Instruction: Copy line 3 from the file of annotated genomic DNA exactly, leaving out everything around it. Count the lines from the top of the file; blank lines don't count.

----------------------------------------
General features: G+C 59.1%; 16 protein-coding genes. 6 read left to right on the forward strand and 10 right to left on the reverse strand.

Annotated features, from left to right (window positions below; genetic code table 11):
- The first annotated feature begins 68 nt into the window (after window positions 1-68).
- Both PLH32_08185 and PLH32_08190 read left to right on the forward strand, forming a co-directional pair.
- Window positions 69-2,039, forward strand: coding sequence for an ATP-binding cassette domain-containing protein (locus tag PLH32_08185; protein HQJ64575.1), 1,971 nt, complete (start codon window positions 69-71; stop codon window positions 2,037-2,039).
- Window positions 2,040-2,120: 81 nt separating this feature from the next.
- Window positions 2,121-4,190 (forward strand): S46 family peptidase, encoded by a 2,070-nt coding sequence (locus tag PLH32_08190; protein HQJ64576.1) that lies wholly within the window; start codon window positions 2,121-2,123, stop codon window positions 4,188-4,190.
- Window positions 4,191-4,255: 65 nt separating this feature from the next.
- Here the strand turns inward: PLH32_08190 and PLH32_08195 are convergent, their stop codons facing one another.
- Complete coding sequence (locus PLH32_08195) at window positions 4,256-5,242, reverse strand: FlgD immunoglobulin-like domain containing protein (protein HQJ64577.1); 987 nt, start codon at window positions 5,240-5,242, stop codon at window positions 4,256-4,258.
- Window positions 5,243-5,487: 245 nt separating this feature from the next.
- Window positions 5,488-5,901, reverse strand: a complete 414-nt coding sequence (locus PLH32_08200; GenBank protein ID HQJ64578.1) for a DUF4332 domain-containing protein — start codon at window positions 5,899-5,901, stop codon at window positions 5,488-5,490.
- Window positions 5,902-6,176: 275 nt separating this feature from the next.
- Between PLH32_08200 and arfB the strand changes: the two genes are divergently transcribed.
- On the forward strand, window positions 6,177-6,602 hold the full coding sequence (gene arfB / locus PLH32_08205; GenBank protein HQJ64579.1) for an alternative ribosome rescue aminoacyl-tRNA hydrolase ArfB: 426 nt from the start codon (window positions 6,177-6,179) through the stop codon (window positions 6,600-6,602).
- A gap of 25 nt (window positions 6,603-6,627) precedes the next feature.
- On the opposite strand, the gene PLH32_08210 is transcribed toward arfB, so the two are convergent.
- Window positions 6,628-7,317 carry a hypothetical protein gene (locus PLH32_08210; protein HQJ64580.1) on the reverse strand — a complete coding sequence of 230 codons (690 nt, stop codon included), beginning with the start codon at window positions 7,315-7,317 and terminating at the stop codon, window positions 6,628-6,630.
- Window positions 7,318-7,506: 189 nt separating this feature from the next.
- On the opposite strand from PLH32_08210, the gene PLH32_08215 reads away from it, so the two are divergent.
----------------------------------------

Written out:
- The first annotated feature begins 68 nt into the window (after window positions 1-68).